The village is blissfully isolated, connected to the surroundings only through a narrow bridge that has had to be rebuilt several times – the Nazis destroyed the original one during WWII. You’ll have to walk into the village through the only gate, the Romanesque Arch of Porta Santa Maria, and once there you will be able to explore the marvelous medieval remains, with the beautiful cathedral, the gorgeous main square, and the many tiny shops.
Orvieto is located at around 25 km from Civita di Bagnoregio. It’s a lovely small town located on the hills of the region of Umbria. It’s most notable landmark is the Cathedral, but the undergrounds are worth visiting too.
PRACTICAL INFORMATION: Civita di Bagnoregio and Orvieto are best visited independently by car. If you’d rather use public transport, you will have to take the train to Orvieto first – it departs from Termini station and takes between 50 and 90 minutes. From Orvieto, you can take the Cotral Bus to Civita di Bagnoregio. For guided tours of both small towns departing from Rome, click here.
Christians will definitely know about Assisi. This lovely small hill town of Umbria is famous for being the birthplace of St. Francis, and it is a great place to visit. It has one of the most beautiful Basilicas in Italy, as well as a maze of tiny cobbled alleys and small shops, local restaurants and cafés.
PRACTICAL INFORMATION: It takes little over 2.5 hours to reach Assisi from Roma Termini train station. For a faster trip, you may want to take the train to Santa Maria degli Angeli which takes little over 1.5 hours, and from there take a taxi or a bus. Once in Assisi, you can explore independently, or join a guided tour such as this one. Guided tours of Assisi that depart from Rome often include Orvieto in their itinerary. For more information, click here.
Naples deserves way more than just a day trip. This is one of Italy’s biggest cities, with so much to see. Among the places you shouldn’t skip there are Piazza del Plebiscito, Castel d’Ovo, San Severo Chapel, San Gennaro Catacombs, the Archeology Museum, the Royal Palace and the Cathedral.
However, if there is one thing you shouldn’t miss that is the mouthwatering food. This is the place where pizza was invented in 1830, and I wholeheartedly recommend to make it a point to try it there. You can pick from the traditional one to the “pizza a portafoglio” – which is folded in two; to the pizza fritta. Just build up an appetite before you go! Before you visit, make sure to check out this guide to the best pizzerie in town. You can also join a street food such as this one.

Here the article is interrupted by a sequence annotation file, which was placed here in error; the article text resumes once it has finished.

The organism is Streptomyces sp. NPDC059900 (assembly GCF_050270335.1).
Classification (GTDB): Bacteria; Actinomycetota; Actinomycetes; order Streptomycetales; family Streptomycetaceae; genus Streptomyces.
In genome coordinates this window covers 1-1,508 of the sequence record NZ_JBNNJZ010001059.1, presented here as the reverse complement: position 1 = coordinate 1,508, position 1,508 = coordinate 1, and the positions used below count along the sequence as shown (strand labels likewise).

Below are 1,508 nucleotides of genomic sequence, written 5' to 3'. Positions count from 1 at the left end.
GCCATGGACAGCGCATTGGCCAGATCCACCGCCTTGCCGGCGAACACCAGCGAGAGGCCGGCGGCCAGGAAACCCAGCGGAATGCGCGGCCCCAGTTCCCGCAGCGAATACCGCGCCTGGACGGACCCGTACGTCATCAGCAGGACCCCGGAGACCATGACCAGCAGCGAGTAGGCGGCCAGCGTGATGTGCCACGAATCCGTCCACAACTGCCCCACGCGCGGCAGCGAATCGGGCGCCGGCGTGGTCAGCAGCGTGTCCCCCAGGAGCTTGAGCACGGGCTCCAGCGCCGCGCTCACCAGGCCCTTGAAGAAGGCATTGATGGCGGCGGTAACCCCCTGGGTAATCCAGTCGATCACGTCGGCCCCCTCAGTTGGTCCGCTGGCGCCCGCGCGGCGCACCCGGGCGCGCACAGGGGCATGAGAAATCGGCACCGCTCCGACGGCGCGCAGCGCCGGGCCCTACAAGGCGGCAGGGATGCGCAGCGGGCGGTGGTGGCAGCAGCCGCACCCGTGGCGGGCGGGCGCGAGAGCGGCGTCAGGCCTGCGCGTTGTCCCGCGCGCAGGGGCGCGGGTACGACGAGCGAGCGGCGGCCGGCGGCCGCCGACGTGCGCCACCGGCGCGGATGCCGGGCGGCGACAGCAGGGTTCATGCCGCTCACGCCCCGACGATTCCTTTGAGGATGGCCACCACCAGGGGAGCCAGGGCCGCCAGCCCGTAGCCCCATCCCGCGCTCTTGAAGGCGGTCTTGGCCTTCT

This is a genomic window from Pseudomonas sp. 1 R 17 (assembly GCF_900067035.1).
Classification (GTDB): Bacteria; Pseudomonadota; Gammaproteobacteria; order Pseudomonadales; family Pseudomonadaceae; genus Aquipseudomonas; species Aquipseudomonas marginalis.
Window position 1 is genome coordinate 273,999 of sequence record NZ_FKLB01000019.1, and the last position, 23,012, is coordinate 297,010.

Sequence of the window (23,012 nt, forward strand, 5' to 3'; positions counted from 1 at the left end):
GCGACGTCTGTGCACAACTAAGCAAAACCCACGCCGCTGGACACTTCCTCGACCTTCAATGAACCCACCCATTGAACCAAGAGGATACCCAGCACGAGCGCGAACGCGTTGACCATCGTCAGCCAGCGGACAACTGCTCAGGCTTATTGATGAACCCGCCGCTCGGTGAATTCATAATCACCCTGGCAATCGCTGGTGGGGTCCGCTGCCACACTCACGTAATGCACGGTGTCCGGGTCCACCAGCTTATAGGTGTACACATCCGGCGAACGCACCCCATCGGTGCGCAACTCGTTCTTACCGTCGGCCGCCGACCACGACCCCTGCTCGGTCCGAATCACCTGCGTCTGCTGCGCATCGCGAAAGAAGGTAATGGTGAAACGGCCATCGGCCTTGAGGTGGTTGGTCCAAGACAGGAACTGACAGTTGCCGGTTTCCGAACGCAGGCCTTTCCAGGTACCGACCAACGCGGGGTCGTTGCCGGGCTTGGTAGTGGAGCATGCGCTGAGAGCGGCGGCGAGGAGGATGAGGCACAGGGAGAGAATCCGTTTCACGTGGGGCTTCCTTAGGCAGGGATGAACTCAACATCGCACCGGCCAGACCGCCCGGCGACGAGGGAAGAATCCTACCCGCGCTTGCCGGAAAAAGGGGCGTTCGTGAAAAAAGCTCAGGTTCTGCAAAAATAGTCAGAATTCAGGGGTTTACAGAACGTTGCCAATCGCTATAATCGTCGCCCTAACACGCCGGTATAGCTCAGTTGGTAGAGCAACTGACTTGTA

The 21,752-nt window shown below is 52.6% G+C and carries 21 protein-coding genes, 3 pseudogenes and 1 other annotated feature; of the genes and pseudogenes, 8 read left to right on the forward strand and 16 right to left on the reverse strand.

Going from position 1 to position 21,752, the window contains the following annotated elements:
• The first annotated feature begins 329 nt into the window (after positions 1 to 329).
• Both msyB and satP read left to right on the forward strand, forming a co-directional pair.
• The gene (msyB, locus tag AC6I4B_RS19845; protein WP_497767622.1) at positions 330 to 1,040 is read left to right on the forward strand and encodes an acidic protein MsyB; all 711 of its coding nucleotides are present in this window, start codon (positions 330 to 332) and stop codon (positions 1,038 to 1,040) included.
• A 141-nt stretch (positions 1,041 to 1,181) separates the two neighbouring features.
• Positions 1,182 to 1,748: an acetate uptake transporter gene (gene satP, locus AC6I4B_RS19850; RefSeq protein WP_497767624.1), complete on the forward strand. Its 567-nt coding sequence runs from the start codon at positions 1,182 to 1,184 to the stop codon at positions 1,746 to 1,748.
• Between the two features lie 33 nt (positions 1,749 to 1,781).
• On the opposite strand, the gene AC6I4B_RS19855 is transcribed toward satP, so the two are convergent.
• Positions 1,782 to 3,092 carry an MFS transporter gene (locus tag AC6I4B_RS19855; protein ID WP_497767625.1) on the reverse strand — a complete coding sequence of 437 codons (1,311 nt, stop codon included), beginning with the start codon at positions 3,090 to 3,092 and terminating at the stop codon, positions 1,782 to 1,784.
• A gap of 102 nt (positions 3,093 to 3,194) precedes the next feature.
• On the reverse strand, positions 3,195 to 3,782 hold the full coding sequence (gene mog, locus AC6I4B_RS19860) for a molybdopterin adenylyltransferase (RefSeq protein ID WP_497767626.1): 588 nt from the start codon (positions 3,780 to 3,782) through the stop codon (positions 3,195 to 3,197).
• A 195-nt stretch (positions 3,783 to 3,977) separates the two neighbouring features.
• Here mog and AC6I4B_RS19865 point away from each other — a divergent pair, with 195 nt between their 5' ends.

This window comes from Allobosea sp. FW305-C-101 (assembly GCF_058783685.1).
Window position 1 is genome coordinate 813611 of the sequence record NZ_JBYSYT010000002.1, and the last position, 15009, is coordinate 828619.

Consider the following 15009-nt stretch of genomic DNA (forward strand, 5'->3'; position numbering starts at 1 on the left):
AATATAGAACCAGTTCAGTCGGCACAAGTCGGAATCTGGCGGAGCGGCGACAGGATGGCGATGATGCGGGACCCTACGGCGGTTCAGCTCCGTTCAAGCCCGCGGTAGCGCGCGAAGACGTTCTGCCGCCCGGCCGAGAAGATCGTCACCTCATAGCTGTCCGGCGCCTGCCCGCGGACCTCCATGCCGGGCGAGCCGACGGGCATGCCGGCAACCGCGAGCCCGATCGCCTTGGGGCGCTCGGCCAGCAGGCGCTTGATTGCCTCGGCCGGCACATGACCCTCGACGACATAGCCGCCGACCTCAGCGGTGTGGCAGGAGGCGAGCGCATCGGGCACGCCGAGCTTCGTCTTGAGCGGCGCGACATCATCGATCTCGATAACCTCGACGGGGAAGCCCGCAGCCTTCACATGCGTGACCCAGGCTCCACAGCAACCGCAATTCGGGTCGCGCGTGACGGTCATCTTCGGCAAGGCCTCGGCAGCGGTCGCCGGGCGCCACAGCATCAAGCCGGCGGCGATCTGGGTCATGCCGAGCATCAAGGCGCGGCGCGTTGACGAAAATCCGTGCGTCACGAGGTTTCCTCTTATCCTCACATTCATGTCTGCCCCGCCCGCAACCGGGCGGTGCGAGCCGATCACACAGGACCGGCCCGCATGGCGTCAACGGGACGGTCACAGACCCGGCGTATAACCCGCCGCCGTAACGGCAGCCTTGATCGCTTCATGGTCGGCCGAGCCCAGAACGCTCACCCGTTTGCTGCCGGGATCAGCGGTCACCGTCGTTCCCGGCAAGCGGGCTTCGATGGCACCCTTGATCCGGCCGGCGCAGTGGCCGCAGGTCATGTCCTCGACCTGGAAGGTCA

PRACTICAL INFORMATION: There are regular Frecciarossa (fast train) departing from Termini train station that take you to the city’s central station in little over one hour. Opt for an early train.
Most people visit this astonishing archeological site from Naples, but the good news is that Rome is close enough for you to be able to enjoy it even if you aren’t really heading south.
Pompeii is famous for having been completely abandoned as a consequence of the eruption of Mount Vesuvius in 79 AD which killed more than 2000 people and buried it under a large coat of volcanic ash and pumice. Nowadays, you can visit it to explore the remains of the many beautiful buildings and even of the bodies that were covered in ashes.
PRACTICAL INFORMATION: To get to Pompeii you have to catch the train from Termini to Napoli Centrale and then head to Napoli Piazza Garibaldi station nearby and catch the train to Salerno, stopping in Pompeii. Count around 2 hours for the overall journey and make sure to get your tickets to the site before visiting. You can get tickets here. Alternatively, you can join a guided tour such as this one.
I’d never go to the Amalfi Coast on just a day trip to be honest, but if that’s what you want to do, you’ll be happy to know that it is doable. Should you decide to go, make sure to stop in the scenic villages of Sorrento, Amalfi and Positano to take in the beautiful views, try the delicious local food, and even spend some time at the beach.
PRACTICAL INFORMATION: I wouldn’t recommend trying to visit the Amalfi Coast from Rome independently. You would have to take the train from Roma Termini station to Napoli Centrale, and once there transfer to Napoli Garibaldi station, which is a few minutes walk, and take the Circumvesuviana train to Sorrento (this also stops at Pompeii). On the other hand, there are several tours depart from Rome.
Located in the Bay of Naples, Capri is a real gem of an island best enjoyed on a boat trip. Once you are there, you can enjoy the picturesque views, go to the Blue Grotto (a coastal cavern where you will be able to admire the bluest water you can imagine) and the Faraglioni cliffs, as well as enjoy a drink in one of the many local bars.
PRACTICAL INFORMATION: The best way to get to Capri from Rome is on a hassle-free, guided tour such as this one.
Ponza is a small island of the Pontine Archipelago, located between Rome and Naples, on Italy Thyrrenian Sea. It’s a fantastic place with dramatic cliffs, clear waters and sea grottoes, where you can enjoy a day beach hopping and snorkeling.
Since the best way to enjoy Ponza is on a boat tour, you will be better joining a guided tour from Rome that include all sort of transportation. For more information, click here.